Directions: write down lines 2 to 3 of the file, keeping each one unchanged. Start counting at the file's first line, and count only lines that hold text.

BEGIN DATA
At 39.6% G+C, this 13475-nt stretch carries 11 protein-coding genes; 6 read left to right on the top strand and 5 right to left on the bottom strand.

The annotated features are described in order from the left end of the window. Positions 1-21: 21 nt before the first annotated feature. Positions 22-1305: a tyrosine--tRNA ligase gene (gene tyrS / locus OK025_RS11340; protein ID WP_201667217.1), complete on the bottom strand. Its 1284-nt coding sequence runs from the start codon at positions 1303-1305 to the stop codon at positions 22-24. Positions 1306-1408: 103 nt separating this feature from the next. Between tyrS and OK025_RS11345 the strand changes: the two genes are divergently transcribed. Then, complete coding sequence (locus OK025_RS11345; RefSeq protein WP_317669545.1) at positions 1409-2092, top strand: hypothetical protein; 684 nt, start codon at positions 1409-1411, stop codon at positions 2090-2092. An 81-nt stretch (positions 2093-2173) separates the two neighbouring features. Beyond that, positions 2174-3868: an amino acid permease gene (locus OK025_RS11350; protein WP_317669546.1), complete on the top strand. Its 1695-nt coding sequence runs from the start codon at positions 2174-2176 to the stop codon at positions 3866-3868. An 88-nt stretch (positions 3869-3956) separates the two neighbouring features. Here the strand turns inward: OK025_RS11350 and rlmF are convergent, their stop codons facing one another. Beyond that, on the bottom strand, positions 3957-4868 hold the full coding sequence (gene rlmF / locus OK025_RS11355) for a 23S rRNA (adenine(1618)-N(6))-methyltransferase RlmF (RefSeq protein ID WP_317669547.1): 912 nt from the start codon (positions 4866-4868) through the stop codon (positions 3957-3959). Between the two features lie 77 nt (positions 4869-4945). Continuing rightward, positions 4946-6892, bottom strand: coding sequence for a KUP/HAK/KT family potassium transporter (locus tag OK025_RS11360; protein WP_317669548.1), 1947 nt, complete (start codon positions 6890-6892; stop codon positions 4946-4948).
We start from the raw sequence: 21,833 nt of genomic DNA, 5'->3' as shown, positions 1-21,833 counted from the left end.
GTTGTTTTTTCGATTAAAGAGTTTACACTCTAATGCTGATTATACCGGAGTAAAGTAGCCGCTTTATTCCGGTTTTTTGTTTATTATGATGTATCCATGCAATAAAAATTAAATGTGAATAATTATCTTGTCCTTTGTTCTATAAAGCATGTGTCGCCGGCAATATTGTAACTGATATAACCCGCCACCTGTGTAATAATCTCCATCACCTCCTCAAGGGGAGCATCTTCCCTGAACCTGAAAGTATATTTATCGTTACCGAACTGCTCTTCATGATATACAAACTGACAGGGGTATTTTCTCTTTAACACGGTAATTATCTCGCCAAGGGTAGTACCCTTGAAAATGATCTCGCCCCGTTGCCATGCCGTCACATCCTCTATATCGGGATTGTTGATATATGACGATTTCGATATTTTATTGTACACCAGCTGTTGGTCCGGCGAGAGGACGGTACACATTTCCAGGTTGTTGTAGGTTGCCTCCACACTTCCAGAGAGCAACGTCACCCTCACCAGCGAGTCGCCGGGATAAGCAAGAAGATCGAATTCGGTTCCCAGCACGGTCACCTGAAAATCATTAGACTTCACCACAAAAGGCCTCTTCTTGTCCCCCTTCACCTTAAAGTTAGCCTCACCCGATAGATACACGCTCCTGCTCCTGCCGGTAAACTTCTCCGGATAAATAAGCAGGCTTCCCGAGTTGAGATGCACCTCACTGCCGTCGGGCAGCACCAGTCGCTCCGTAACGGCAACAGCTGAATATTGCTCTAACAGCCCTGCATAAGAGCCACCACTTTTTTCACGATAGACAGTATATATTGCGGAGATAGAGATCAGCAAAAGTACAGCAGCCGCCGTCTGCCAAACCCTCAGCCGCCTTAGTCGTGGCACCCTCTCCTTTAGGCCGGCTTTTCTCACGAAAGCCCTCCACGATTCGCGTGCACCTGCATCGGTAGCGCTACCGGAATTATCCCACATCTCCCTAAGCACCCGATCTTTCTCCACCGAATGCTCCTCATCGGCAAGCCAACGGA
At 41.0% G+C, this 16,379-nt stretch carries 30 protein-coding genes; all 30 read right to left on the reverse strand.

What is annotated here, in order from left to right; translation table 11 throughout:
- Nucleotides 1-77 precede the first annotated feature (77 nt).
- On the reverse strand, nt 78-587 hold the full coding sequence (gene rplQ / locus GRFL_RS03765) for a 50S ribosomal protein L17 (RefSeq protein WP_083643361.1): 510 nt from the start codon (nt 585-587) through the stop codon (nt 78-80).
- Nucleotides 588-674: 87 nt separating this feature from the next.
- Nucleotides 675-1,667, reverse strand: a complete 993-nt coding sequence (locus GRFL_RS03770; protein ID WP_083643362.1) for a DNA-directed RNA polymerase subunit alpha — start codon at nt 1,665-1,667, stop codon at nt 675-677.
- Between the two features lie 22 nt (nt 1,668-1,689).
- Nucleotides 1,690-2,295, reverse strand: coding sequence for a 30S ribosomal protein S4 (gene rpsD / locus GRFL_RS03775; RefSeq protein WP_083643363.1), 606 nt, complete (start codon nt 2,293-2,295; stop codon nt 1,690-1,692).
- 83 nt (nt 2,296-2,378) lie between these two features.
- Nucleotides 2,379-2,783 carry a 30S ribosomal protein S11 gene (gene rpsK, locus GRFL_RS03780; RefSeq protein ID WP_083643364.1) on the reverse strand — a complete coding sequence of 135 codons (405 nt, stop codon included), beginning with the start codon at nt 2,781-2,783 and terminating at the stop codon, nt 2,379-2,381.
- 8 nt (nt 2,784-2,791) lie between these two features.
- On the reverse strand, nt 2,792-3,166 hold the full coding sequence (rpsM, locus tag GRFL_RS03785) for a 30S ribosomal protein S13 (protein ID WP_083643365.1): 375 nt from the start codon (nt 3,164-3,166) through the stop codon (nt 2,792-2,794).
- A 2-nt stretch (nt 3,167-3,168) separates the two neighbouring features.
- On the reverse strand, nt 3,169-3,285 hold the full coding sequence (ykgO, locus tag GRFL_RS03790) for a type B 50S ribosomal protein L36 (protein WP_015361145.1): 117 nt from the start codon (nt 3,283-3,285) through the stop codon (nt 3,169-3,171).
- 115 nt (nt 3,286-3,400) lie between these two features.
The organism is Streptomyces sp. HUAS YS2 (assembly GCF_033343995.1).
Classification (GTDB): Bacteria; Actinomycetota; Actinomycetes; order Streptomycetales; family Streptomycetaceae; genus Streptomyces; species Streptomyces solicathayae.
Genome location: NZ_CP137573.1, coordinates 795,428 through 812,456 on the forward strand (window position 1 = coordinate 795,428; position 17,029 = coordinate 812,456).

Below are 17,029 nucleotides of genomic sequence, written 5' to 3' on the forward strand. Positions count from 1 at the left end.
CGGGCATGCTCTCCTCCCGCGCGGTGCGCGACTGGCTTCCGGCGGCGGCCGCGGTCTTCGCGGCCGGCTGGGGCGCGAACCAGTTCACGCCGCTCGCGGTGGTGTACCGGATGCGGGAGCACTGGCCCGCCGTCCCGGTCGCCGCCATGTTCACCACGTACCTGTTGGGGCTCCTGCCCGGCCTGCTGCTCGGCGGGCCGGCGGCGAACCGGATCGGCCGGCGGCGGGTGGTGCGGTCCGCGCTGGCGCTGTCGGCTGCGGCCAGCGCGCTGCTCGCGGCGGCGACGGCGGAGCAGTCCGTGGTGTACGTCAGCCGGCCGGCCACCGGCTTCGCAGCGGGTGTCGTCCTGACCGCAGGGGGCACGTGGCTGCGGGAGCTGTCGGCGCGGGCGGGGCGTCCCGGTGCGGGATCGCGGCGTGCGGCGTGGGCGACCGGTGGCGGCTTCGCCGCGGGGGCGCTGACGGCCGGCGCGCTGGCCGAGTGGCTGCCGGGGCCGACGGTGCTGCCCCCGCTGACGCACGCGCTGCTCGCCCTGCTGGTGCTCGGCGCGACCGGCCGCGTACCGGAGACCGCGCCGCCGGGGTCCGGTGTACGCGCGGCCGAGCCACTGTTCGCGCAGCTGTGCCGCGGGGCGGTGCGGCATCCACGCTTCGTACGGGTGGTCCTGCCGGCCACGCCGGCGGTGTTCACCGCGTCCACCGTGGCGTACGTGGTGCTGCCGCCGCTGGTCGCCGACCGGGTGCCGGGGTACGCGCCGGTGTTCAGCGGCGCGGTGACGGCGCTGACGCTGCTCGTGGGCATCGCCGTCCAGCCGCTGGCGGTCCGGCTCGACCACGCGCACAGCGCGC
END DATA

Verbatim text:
The annotated features are described in order from the left end of the window. Positions 1-21: 21 nt before the first annotated feature. Positions 22-1305: a tyrosine--tRNA ligase gene (gene tyrS / locus OK025_RS11340; protein ID WP_201667217.1), complete on the bottom strand. Its 1284-nt coding sequence runs from the start codon at positions 1303-1305 to the stop codon at positions 22-24. Positions 1306-1408: 103 nt separating this feature from the next. Between tyrS and OK025_RS11345 the strand changes: the two genes are divergently transcribed. Then, complete coding sequence (locus OK025_RS11345; RefSeq protein WP_317669545.1) at positions 1409-2092, top strand: hypothetical protein; 684 nt, start codon at positions 1409-1411, stop codon at positions 2090-2092. An 81-nt stretch (positions 2093-2173) separates the two neighbouring features. Beyond that, positions 2174-3868: an amino acid permease gene (locus OK025_RS11350; protein WP_317669546.1), complete on the top strand. Its 1695-nt coding sequence runs from the start codon at positions 2174-2176 to the stop codon at positions 3866-3868. An 88-nt stretch (positions 3869-3956) separates the two neighbouring features. Here the strand turns inward: OK025_RS11350 and rlmF are convergent, their stop codons facing one another. Beyond that, on the bottom strand, positions 3957-4868 hold the full coding sequence (gene rlmF / locus OK025_RS11355) for a 23S rRNA (adenine(1618)-N(6))-methyltransferase RlmF (RefSeq protein ID WP_317669547.1): 912 nt from the start codon (positions 4866-4868) through the stop codon (positions 3957-3959). Between the two features lie 77 nt (positions 4869-4945). Continuing rightward, positions 4946-6892, bottom strand: coding sequence for a KUP/HAK/KT family potassium transporter (locus tag OK025_RS11360; protein WP_317669548.1), 1947 nt, complete (start codon positions 6890-6892; stop codon positions 4946-4948).
We start from the raw sequence: 21,833 nt of genomic DNA, 5'->3' as shown, positions 1-21,833 counted from the left end.